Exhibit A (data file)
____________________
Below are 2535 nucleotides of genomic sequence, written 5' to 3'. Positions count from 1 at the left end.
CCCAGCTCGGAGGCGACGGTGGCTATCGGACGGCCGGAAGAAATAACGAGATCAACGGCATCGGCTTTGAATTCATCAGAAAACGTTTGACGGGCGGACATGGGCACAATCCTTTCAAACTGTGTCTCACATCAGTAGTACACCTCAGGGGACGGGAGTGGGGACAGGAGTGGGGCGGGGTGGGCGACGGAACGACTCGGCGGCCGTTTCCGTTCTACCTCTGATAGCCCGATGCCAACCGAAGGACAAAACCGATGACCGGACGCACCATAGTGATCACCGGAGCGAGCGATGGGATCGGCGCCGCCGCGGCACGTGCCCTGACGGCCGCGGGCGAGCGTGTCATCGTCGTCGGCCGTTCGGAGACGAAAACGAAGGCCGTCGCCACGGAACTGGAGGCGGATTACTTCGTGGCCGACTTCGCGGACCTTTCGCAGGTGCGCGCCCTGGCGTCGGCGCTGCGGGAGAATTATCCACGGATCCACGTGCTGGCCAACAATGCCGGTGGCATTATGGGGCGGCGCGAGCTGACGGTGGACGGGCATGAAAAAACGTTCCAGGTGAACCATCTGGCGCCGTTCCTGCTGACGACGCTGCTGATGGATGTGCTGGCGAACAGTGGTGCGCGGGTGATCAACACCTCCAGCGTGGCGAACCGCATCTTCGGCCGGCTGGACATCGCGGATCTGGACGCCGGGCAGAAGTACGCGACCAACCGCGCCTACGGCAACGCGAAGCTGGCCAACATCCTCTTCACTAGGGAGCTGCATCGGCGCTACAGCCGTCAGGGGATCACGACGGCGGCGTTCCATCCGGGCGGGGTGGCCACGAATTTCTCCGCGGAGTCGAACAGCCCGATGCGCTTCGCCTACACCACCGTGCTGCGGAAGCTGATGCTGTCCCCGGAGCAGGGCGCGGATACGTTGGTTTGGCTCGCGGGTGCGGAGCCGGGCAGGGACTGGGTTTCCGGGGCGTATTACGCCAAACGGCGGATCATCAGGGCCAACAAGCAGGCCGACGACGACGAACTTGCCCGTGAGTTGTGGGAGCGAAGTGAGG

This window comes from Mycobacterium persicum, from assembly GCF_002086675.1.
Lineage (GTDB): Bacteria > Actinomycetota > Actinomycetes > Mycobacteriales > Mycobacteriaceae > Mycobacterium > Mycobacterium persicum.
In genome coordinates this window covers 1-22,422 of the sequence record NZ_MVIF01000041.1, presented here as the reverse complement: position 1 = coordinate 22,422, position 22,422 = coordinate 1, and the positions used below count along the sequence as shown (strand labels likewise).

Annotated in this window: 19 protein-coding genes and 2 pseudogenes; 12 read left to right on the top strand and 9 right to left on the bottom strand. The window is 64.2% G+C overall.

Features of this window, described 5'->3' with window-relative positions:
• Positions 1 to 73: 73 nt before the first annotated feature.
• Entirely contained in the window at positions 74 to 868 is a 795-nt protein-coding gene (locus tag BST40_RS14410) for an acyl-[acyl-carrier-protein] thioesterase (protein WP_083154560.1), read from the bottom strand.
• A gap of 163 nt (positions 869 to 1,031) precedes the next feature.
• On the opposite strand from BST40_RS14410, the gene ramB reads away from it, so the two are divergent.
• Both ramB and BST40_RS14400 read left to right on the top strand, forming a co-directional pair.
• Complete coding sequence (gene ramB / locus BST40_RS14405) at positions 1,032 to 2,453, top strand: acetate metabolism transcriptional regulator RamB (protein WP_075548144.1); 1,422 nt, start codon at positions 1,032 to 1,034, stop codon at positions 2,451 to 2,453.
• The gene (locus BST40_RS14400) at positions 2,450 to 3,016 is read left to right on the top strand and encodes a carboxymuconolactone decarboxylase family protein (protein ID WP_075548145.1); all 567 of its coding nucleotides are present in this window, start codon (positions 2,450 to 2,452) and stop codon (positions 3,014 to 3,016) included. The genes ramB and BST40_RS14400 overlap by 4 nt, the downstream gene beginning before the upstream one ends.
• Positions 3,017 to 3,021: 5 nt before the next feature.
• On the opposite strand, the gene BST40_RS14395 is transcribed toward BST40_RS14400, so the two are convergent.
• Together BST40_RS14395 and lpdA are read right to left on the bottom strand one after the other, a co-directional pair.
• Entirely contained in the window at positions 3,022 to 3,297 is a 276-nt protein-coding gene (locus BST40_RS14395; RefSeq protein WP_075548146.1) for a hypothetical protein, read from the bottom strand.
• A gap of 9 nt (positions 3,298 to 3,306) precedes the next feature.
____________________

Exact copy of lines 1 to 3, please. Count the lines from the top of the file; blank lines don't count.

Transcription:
Below are 2535 nucleotides of genomic sequence, written 5' to 3'. Positions count from 1 at the left end.
CCCAGCTCGGAGGCGACGGTGGCTATCGGACGGCCGGAAGAAATAACGAGATCAACGGCATCGGCTTTGAATTCATCAGAAAACGTTTGACGGGCGGACATGGGCACAATCCTTTCAAACTGTGTCTCACATCAGTAGTACACCTCAGGGGACGGGAGTGGGGACAGGAGTGGGGCGGGGTGGGCGACGGAACGACTCGGCGGCCGTTTCCGTTCTACCTCTGATAGCCCGATGCCAACCGAAGGACAAAACCGATGACCGGACGCACCATAGTGATCACCGGAGCGAGCGATGGGATCGGCGCCGCCGCGGCACGTGCCCTGACGGCCGCGGGCGAGCGTGTCATCGTCGTCGGCCGTTCGGAGACGAAAACGAAGGCCGTCGCCACGGAACTGGAGGCGGATTACTTCGTGGCCGACTTCGCGGACCTTTCGCAGGTGCGCGCCCTGGCGTCGGCGCTGCGGGAGAATTATCCACGGATCCACGTGCTGGCCAACAATGCCGGTGGCATTATGGGGCGGCGCGAGCTGACGGTGGACGGGCATGAAAAAACGTTCCAGGTGAACCATCTGGCGCCGTTCCTGCTGACGACGCTGCTGATGGATGTGCTGGCGAACAGTGGTGCGCGGGTGATCAACACCTCCAGCGTGGCGAACCGCATCTTCGGCCGGCTGGACATCGCGGATCTGGACGCCGGGCAGAAGTACGCGACCAACCGCGCCTACGGCAACGCGAAGCTGGCCAACATCCTCTTCACTAGGGAGCTGCATCGGCGCTACAGCCGTCAGGGGATCACGACGGCGGCGTTCCATCCGGGCGGGGTGGCCACGAATTTCTCCGCGGAGTCGAACAGCCCGATGCGCTTCGCCTACACCACCGTGCTGCGGAAGCTGATGCTGTCCCCGGAGCAGGGCGCGGATACGTTGGTTTGGCTCGCGGGTGCGGAGCCGGGCAGGGACTGGGTTTCCGGGGCGTATTACGCCAAACGGCGGATCATCAGGGCCAACAAGCAGGCCGACGACGACGAACTTGCCCGTGAGTTGTGGGAGCGAAGTGAGG

This window comes from Mycobacterium persicum, from assembly GCF_002086675.1.